This week we observed International Holocaust Remembrance Day. It is a day to look back and make sure this world never forgets the horrors that took place in Nazi Germany. A day in which the United Nations urges humanity to honor the 6 million Jewish victims of the Holocaust and educate each other so a similar tragedy may never happen again. Yet, on this day, no one seems to remember.
As I scrolled through social media, our modern-day platform for activism and awareness, it’s been scary to see the scarce amount of posts regarding Holocaust Remembrance Day. Even scarier—I haven’t seen a single post from a non-Jewish person.
I immediately went to text my non-Jewish friends, asking if they happened to know what day it was. To my dismay, I received answers such as “Wednesday,” or “the 27th,” with an abundance of confusion. Even my Jewish friends seemed clueless about the importance of today. We wonder why so many people are becoming unaware of our horrific past, yet the answer sits right in front of us. We aren’t providing them with enough opportunity to become aware.
America has so many other relevant holidays that successfully highlight and force us to remember our pasts, both festive and oppressive. Even Groundhog Day appears to be more recognized than Holocaust Remembrance Day. Why is it that a day acknowledging one of this world’s most poignant events is less recognized than a day where an animal mindlessly pokes its head outside to give us false hope about the weather? Why is it that just three weeks after Nazi flags were flown in our nation’s Capitol, we aren’t seeing our very own nation come together and pledge to “never forget?” Why is it that just three weeks after blatant anti-semitism was explicitly on display in one of our nation’s most sacred buildings, there has yet to be an out-roar from society-at-large?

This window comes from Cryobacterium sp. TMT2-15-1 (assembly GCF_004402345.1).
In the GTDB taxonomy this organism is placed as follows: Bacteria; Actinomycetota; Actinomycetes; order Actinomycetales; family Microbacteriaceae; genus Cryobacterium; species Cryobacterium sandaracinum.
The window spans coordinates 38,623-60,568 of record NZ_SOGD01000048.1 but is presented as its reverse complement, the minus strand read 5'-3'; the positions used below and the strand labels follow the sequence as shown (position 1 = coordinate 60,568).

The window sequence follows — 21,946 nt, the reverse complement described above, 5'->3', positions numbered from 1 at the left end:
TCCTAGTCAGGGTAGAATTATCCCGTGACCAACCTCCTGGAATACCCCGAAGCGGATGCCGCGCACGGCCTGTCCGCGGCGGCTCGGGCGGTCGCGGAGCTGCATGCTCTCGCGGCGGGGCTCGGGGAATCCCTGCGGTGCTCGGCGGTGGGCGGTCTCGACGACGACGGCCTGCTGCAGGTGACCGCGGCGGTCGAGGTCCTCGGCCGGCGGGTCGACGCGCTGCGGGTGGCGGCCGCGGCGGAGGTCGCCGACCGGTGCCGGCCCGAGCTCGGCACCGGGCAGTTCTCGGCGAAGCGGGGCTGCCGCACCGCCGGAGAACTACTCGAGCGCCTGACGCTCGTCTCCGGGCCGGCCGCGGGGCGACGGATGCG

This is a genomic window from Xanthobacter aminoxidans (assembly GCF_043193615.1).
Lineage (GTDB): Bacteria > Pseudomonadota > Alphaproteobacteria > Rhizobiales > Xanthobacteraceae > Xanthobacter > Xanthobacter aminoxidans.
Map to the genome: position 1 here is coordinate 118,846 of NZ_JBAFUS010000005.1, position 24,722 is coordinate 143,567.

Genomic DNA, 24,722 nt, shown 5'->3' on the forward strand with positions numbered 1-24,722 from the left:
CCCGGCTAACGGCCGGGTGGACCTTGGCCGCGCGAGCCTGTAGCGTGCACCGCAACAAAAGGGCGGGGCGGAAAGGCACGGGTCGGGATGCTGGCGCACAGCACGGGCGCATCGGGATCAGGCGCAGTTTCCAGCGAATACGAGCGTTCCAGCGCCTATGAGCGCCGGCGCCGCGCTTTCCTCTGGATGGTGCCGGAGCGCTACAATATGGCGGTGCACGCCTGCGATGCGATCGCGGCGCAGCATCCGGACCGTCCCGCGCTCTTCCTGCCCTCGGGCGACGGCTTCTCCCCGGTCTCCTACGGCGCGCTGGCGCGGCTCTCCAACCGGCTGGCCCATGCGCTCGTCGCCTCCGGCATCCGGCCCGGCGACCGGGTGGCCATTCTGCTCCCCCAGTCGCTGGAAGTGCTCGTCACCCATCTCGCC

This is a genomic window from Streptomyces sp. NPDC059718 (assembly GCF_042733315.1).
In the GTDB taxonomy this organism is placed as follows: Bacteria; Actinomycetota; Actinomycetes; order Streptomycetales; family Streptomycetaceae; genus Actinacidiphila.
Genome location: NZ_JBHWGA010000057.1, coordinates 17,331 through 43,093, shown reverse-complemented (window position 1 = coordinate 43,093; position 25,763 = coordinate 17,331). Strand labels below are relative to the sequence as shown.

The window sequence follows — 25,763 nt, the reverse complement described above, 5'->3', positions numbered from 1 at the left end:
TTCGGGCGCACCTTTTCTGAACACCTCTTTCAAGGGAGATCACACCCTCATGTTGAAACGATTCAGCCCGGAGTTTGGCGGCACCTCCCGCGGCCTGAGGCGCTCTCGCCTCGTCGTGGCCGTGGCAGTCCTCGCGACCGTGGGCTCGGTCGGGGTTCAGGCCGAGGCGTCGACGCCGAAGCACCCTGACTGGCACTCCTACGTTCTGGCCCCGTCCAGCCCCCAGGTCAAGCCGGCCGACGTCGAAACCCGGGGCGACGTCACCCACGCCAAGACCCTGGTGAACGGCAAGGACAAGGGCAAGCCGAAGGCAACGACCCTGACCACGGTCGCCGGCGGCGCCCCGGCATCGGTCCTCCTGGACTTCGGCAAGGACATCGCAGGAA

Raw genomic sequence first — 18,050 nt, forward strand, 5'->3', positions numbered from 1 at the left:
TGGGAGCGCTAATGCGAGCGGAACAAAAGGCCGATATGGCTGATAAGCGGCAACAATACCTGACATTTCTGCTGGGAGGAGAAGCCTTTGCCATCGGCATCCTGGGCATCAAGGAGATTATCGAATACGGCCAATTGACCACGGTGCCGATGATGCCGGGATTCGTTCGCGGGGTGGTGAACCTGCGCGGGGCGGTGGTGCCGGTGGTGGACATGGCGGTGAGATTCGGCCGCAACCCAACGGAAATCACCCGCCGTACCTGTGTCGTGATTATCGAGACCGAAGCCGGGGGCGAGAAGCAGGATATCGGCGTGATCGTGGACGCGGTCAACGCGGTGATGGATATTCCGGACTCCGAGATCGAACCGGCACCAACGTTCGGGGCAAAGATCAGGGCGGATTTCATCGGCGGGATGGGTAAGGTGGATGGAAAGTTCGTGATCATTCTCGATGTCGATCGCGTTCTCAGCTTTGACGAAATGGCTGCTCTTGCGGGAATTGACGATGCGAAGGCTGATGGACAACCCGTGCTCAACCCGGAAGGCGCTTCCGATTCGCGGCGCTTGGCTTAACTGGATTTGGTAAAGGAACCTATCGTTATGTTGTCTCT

The answers to these questions lay in the foundations of our culture and our education system. Not once in school that day did a teacher mentioned the Holocaust. Not once did I received an email from anyone acknowledging this global holiday and shout for remembrance. Not once did I have a friend even understand the significance of today without a friendly reminder.
Even in Illinois, where Holocaust education is required in public schools, it seems to lack on the one day where it should be the most prevalent. What’s the point of requiring Holocaust education if it’s not even present on a day the United Nations urges it to be discussed?
Holocaust Remembrance Day needs to be a pillar of our nation, a holiday that every citizen grows up knowing and discussing. If we hope to fight hate, we must first show where hate has existed in our past. There is no reason that our lives shouldn’t be flooded with discussions about the Holocaust on this monumental day. These conversations can start on social media but must move past our phones. We must move past the easy repost of our social media and take further steps by discussing the Holocaust with our peers. Holocaust Remembrance Day must be a reminder, waking people up from their ignorance of anti-semitism in the past and present.
We tell people to never forget, yet it appears that humanity is in fact forgetting. As the last of the Holocaust survivors are sadly dying out, remembering is becoming more important than ever. We must urge not only ourselves to remember, but also the rest of society. Today must be a day where the entire world can come together—a day where we can honor those we lost, remember the horrors people faced, and envision a future where history is not repeated. Make sure you know what the day signifies, and make sure others know too. This time, let’s truly never forget.
Leo Necheles is an Aleph from Great Midwest Region and plays a lot of competitive baseball.
All views expressed on content written for The Shofar represent the opinions and thoughts of the individual authors. The author biography represents the author at the time in which they were in BBYO.
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